wHEN Chris McCullough Young set out to walk around Britain, he knew he would be relying on the kindness of strangers.
Cadging lifts and meals might seem like a risk to most of us who rarely venture far without the reassurance of a pre-booked train ticket or a hotel reservation.
But given that Chris planned to tell people he fell into conversation with that he had been diagnosed with borderline personality disorder, it took his adventure into a completely different world.
How would people react? Would he find the problems suggested by the depressing research suggesting that 90 per cent of people would not invite a stranger with mental health problems into their home?
The fact that Chris found so much goodwill on his travels is heartening. Perhaps it was the former social worker’s warm personality that persuaded so many people to react in the most positive of ways.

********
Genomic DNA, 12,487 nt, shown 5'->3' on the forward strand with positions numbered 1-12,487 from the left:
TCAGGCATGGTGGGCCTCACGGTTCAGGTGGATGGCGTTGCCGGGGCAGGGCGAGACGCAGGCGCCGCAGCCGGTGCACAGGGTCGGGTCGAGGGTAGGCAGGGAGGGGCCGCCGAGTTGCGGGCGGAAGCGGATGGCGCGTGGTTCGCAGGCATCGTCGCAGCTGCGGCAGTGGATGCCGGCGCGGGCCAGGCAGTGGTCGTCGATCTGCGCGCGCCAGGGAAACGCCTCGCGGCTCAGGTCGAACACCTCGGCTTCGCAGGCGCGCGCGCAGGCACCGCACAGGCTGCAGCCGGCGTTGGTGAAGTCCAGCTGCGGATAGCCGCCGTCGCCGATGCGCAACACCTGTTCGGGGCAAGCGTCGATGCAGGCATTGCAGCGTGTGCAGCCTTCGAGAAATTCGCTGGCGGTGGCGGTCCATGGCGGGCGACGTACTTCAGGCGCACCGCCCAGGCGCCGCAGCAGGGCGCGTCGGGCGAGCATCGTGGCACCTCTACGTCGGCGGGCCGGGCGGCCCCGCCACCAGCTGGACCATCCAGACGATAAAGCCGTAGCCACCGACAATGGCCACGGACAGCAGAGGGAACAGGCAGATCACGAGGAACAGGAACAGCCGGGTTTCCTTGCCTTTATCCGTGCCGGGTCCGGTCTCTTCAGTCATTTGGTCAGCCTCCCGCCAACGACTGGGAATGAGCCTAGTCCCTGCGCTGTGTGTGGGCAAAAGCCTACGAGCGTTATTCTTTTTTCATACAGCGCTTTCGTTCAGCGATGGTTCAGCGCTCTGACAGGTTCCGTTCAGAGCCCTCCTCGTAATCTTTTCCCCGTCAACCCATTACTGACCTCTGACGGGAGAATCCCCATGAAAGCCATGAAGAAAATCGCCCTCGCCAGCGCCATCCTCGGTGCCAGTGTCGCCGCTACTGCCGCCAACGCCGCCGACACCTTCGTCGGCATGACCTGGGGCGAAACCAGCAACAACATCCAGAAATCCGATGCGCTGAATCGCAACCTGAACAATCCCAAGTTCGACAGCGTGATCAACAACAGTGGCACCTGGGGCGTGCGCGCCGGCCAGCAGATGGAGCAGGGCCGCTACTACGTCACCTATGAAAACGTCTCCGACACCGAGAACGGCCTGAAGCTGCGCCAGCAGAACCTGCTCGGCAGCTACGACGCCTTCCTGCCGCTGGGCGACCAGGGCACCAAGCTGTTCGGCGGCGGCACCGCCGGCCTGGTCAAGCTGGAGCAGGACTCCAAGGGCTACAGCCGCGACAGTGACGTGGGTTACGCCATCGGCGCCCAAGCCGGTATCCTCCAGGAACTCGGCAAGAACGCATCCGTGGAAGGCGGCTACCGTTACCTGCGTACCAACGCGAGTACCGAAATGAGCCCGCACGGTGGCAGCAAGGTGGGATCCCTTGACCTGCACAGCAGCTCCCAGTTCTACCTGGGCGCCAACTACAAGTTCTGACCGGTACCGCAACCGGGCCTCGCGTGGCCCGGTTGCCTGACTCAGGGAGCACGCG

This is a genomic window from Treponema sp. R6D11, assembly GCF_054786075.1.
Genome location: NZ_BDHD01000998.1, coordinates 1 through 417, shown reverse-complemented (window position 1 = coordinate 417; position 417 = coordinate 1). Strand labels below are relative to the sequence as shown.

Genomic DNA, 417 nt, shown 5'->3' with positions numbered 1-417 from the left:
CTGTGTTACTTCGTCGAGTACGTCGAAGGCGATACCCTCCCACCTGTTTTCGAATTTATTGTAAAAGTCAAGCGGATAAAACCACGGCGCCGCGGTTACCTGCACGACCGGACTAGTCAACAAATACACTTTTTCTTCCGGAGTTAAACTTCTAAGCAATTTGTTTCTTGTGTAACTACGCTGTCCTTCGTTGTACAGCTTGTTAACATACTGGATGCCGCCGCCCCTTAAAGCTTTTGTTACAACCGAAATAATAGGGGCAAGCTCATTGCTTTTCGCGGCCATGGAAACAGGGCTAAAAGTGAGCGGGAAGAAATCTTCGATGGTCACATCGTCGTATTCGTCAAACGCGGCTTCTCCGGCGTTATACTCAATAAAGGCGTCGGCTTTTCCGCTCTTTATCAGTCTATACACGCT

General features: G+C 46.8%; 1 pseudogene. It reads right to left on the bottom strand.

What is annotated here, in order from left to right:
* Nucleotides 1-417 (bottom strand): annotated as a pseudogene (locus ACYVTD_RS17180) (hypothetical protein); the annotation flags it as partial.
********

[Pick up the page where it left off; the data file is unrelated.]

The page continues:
But it does not alter the fact that there is undoubtedly a great deal of stigma still surrounding mental ill health.
For many such problems are borne privately amid worries about how friends, colleagues and even loved ones might react.
Chris’s crusade echoes what has become one of the definite themes of this year’s Festival.
Comedian Paul Merton is just the latest performer to open up about his experiences this August, with others using their mental health struggles to inform or inspire their shows.
Mental health might not be the easiest subject for entertainers to take on, but the move has to be welcomed. Anything that makes it more mainstream and accepted – more everyday – will help destroy the stigma.
The Festival can be inspirational, but rarely more so than when it gives people a platform to break down barriers.